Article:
The experimental results demonstrate consistent relationships between IAR location and facet forces. These relationships highlight the interaction between the intervertebral disc and posterior elements for both load support and kinematics constraint. It is believed that the specific location of the IAR during motion and its influence on facet joints may be related to the initiation of facet arthritis. For example, since it has been suggested that erratic IAR locations are associated with degenerative disc disease, the present data suggest that these non-physiologic IAR locations may, in turn, increase facet forces and subsequent arthritis risk.
  • [0141]
    The relationships between IAR location and facet force during compression and shear loading are used to disc arthroplasty and other medical therapeutic devices of the present invention to more accurately affect spinal motion and integrity.
  • [0142]
    The therapeutic system and method of the present embodiments combine disc replacement and facet joint modification to provide a highly beneficial and improved result versus disc replacement alone. Through a combination of joint distraction (during device implantation) and IAR optimization, the device therapy regimen according to certain aspects of the present invention is adapted to reduce facet forces and thereby protect the joints from iatrogenic arthritis. The present data supports the conclusion that the system of the present invention provides a highly beneficial and improved interventional system and method by maintaining an IAR path that is cephalad during flexion, posterior or caudal during extension, and lateral in bending. Such a result more closely approximates the experimentally observed kinematics of the intact L5/S1 level.
  • [0143]
    Motion is complex due to position-dependent interaction between disc and facets—during axial rotation, lateral bending, or extension the facets become more engaged (have higher forces) than during flexion. Consequently, during axial rotation, lateral bending, and extension, the IAR moves toward the facet joints. Implants that are meant to facilitate intervertebral motion may conflict with normal motion patterns, and when this occurs it will cause higher than normal force generation in either the facets or discs. Defined, three-dimensional patterns of normal intervertebral motion can therefore serve as a basis for design of dynamic stabilization devices so that the device-constrained motion can more closely match normal and thereby keep tissue stresses (and risk for back pain) minimized.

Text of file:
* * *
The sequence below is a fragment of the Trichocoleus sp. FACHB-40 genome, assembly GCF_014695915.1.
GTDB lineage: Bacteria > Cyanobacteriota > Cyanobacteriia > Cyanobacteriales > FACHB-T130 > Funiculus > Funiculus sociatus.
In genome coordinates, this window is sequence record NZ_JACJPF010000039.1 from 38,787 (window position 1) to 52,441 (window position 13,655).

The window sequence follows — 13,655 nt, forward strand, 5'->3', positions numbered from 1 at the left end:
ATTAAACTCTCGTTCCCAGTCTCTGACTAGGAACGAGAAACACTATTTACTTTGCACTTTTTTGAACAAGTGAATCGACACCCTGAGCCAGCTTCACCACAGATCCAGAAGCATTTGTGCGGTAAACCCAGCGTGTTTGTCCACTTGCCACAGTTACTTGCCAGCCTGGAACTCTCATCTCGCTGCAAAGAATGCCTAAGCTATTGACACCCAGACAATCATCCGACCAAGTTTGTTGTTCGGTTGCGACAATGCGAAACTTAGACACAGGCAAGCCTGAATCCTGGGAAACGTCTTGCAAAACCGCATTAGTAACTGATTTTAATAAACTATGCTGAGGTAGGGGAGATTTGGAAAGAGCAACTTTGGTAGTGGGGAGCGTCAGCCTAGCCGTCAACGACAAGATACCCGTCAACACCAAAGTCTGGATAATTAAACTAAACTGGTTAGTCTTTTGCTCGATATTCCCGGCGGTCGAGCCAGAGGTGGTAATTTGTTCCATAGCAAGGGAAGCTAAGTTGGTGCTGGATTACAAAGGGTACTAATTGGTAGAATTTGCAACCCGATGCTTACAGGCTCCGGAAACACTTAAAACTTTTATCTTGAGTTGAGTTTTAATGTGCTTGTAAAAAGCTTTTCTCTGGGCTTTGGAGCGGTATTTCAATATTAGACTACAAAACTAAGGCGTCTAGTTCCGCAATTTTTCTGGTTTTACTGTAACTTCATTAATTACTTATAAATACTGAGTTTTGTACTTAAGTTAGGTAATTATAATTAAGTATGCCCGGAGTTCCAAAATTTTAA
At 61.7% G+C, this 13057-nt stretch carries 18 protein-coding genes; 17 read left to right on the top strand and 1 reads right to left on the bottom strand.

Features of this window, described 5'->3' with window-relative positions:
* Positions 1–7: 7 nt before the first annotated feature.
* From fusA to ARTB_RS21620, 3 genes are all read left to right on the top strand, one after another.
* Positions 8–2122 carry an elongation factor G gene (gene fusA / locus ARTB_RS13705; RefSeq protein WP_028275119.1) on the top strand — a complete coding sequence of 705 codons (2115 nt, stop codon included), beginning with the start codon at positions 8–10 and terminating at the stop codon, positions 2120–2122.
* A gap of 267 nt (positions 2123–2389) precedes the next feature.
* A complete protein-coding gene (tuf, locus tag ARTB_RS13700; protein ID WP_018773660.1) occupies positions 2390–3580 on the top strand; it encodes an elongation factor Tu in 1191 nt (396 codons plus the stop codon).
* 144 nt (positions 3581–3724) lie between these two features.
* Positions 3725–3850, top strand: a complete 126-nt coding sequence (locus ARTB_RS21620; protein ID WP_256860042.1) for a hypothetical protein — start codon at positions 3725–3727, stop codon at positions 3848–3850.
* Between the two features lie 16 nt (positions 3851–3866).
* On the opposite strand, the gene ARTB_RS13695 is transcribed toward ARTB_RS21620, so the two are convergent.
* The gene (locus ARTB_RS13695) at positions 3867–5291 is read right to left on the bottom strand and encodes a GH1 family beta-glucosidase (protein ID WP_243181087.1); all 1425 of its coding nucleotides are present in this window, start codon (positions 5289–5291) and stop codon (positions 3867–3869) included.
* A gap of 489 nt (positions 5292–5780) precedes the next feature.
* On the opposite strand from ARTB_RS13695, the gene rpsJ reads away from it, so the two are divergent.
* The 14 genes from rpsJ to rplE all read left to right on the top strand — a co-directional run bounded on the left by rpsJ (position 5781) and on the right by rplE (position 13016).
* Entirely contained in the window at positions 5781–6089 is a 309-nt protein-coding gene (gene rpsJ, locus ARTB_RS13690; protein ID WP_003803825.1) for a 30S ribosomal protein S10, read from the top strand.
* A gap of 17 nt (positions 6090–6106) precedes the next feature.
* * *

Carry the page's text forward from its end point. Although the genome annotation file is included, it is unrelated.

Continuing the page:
• [0144]
    The normal motion can be parameterized using the Instant-axis-of-rotation which is a line is space that an object rotates about and translates along as it moves from one position to another. The IAR is analogous to the path of a thrown football—the ball is rotating about and traveling along the path.
  • [0145]
    Dynamic stabilization in the context of spinal implant of the present invention can be defined as constrained intervertebral movement, where the constraint is meant to eliminate unwanted, non-physiologic motions. The premise is that non-physiologic motion patterns are painful by creating elevated stresses in the disc and facets. Dynamic stabilization devices generally contact and guide adjacent vertebral movement. Two spaces are generally targeted for dynamic stabilization devices to reside (e.g. where they don't conflict with important structures such as neural or vascular elements). These are posteriorly in the region of the erector spinae muscles, or anteriorly in the intervertebral disc space. Posterior devices are generally attached to vertebra by pedicle screws. Intervertebral devices typically attach via metal endplates. The particular embodiments described here for physiologic dynamic stabilization (PDS) are exemplary of the highly beneficial posterior approach, but can be accomplished for example by a family of posterior devices and intervertebral devices that will be described elsewhere hereunder.